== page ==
However, as an overall story, Graceling excelled. And considering neither of the companion novels focus on Katsa, I’m extremely interested in reading more about this beautiful fantasy world and the amazing characters that populate it.

Content Guide: Contains lots of fighting/violence/killing, sexual situations, implications of child and animal abuse.

Feature & Follow (June 22) – Book I’d “Unread”

Welcome to the Feature & Follow Hop, hosted by Parajunkee’s View and Alison Can Read!

If you’re new to my blog, welcome! I’d love it if you could follow via one of the options in my sidebar (LinkyFollowers, Networked Blogs, email or RSS). Be sure to let me know your follow method in the comments so I can return the favor!

I’ve also got a snazzy button you can grab. If you wanted to put it on your blog, that’d be groovy.

Today’s question is:

If you could “unread” a book, which one would it be? Is it because you want to start over and experience it again for the first time? Or because it was THAT bad?

Okay, this question was oddly hard for me. I started to approach it from the “book that was so bad I’d want to unread it” angle, but honestly, I’m pretty picky in what I read. I don’t read a lot of bad books. And those I do read are not so bad that I completely regret the time I spent reading them. Normally, even when I don’t like a book, I’m still glad that I read it to know I didn’t like it.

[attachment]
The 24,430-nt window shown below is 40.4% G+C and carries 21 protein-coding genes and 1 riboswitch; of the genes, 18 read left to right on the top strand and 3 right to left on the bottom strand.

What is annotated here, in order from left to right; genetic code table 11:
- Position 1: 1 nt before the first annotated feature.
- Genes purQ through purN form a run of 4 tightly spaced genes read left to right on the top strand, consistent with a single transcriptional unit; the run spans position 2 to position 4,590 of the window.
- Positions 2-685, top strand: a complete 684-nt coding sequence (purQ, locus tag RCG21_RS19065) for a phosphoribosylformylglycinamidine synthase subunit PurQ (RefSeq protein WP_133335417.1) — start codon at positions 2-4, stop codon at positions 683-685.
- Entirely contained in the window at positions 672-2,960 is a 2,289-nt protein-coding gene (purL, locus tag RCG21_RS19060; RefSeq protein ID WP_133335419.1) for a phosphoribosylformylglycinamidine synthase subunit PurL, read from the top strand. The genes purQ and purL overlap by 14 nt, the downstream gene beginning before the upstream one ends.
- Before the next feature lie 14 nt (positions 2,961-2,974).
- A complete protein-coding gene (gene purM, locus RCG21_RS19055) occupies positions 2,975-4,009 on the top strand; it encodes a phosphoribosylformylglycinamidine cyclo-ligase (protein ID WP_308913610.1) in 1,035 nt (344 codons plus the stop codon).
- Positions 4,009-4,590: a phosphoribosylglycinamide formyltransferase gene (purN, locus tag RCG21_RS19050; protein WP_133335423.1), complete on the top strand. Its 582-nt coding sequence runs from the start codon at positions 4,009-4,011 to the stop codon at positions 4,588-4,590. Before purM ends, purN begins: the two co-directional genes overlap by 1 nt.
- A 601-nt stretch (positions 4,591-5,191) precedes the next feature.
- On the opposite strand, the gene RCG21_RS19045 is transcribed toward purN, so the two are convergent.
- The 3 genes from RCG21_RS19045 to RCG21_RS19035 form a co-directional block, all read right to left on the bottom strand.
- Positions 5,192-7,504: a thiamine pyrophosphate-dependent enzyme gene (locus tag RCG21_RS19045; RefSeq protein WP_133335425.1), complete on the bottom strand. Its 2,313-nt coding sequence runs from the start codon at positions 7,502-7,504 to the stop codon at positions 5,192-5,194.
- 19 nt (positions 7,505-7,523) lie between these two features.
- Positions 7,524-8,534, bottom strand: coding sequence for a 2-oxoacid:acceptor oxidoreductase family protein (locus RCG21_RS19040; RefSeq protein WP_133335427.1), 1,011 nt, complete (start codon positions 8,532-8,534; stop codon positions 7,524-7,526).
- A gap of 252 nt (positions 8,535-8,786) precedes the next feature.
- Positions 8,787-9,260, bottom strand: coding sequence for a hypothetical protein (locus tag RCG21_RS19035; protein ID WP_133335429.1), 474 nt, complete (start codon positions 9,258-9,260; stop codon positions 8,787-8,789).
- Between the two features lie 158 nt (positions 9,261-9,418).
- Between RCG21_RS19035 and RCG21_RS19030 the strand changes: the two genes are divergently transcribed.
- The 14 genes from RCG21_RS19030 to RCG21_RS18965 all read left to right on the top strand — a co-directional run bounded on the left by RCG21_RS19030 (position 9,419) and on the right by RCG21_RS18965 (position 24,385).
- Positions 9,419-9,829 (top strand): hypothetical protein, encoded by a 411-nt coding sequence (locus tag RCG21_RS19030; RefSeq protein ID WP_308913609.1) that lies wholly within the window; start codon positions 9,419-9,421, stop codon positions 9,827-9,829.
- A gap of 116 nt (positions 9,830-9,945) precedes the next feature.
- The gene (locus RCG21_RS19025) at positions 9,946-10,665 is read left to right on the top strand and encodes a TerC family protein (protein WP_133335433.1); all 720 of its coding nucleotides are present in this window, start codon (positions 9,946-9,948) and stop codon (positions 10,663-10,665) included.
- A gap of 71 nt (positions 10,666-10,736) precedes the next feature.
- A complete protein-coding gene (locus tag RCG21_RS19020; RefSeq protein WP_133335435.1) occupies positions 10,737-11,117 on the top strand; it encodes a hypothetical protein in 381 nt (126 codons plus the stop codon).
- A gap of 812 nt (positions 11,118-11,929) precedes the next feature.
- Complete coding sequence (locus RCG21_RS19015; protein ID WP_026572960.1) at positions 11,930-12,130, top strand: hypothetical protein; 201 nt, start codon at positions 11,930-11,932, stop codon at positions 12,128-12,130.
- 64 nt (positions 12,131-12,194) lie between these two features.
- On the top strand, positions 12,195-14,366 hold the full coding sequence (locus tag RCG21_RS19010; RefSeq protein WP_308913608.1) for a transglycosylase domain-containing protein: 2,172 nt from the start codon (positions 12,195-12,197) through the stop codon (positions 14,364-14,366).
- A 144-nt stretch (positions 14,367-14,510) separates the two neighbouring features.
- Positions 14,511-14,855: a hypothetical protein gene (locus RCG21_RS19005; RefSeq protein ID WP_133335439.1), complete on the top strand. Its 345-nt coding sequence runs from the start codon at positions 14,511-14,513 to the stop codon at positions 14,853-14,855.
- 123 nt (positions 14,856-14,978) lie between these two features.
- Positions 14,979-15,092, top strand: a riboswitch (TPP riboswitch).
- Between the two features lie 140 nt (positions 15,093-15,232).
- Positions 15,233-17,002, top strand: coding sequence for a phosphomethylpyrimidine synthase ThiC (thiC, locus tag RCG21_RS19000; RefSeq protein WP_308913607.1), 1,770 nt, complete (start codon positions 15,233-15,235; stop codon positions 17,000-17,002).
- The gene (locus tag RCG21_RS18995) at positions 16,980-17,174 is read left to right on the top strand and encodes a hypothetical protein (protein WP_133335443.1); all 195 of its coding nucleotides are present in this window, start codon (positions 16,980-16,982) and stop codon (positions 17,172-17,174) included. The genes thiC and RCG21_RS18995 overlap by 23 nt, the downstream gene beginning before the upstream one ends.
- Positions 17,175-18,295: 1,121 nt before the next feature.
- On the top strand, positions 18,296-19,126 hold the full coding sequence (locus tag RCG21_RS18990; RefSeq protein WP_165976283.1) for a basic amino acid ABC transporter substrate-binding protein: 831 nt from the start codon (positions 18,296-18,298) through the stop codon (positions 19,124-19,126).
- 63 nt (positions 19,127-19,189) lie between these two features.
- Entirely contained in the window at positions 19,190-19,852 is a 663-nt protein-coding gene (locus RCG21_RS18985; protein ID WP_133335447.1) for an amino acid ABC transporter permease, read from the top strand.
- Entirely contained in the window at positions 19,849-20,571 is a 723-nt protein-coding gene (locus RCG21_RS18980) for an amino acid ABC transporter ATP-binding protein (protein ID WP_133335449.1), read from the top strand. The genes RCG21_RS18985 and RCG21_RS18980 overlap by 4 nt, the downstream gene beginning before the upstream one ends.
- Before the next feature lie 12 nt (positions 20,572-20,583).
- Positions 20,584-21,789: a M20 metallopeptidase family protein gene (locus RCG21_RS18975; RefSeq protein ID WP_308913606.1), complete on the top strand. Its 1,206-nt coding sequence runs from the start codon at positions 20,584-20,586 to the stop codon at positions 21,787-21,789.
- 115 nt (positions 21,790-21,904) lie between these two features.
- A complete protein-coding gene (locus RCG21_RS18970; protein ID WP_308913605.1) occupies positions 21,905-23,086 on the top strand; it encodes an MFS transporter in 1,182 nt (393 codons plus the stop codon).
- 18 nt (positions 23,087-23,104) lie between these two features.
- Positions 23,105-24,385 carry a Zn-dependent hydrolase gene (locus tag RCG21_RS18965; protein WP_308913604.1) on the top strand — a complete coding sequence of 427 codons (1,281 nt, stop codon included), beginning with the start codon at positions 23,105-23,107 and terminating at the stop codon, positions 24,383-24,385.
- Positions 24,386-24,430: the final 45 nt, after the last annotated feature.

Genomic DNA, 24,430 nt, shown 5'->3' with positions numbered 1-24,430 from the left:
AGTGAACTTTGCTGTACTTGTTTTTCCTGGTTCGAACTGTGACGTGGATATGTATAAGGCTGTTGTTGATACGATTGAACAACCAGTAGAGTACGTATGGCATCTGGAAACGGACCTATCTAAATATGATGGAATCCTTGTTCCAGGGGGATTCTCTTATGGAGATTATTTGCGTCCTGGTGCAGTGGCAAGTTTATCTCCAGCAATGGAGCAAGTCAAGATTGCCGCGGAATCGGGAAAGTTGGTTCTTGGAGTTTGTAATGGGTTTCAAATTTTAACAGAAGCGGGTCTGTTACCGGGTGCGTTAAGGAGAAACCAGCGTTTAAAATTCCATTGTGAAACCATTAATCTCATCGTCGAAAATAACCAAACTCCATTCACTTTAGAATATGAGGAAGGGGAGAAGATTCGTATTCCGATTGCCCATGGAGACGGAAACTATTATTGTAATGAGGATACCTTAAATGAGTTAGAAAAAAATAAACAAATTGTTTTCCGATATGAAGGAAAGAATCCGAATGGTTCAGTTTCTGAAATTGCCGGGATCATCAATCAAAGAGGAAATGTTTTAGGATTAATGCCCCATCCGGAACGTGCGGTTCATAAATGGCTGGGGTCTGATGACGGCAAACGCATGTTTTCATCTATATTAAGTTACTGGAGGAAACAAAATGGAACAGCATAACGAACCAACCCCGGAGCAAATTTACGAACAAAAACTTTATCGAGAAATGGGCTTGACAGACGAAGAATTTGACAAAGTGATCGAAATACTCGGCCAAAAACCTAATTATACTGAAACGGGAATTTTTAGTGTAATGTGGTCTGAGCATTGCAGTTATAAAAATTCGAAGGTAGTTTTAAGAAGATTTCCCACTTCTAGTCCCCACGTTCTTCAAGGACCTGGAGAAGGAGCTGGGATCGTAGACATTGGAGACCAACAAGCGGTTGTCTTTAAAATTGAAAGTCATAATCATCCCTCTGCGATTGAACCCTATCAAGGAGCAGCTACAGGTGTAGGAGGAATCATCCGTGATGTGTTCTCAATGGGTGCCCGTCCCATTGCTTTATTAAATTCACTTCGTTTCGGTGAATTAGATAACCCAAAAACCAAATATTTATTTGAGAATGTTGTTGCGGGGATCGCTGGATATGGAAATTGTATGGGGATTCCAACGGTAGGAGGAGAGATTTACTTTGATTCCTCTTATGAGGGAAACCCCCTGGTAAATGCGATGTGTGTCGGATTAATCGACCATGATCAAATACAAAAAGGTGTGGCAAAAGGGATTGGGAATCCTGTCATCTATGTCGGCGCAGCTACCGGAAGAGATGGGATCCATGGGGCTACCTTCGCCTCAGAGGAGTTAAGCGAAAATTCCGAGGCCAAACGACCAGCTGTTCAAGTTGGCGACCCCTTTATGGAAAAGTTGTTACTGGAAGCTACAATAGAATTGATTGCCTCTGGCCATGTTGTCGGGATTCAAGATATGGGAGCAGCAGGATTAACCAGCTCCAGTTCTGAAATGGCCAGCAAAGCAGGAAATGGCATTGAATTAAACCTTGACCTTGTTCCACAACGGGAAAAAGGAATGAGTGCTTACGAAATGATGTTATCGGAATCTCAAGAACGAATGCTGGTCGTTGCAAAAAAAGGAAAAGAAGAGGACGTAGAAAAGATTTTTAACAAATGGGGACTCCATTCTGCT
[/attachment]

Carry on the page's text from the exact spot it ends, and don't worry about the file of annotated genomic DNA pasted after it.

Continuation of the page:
So I’m going to come at it from the angle of awesome. What book was just so amazing that I wish I could re-read it again, for the first time? (BTW: The obvious answer here is Harry Potter, but I’m going to try to think outside the box).

I tried to think of a book that I not only thoroughly enjoyed the first time through, but that contained an element that simply could not be experienced the same way in a re-read. A book that managed to knock my socks off and make me yell or jump or stay up way past my bedtime because I needed to finish.

And this is a pretty recent release, but it meets all of the above qualifications. In spades.

The False Prince by Jennifer Nielsen is the first book of the Ascendance Trilogy. It’s a mid-grade fantasy about a group of boys reluctantly training to impersonate a prince. And it’s phenomenal.

I was happily enjoying this book the first time I read it, and then all of a sudden it blew my mind. And while I wanted to re-read it again immediately after finishing, the experience wouldn’t have been the same as that first time.

[VAGUE SPOILERS FROM RANDOM OLD MOVIES TO FOLLOW]

 

 

 

It’s like knowing that Malcolm was dead the whole time.

It’s like knowing why Andy wanted the rock hammer and the poster.

It’s like knowing who Keyser Söze is.

It’s like knowing what’s in the box???

It’s like knowing he never left the bank.

It’s like knowing that he is Tyler Durden.

 

 

 

[END VAGUE SPOILERS]

It’s just not the same the second time.

For my full (glowing) review of The False Prince, go here.

Thanks for stopping by, and I’m excited to see what you picked as your “unread” book (either so I can have the awesome first-time reading experience, or so I can avoid it like the plague, depending on how you approached the question).

(Bonus points if you can name all those movies)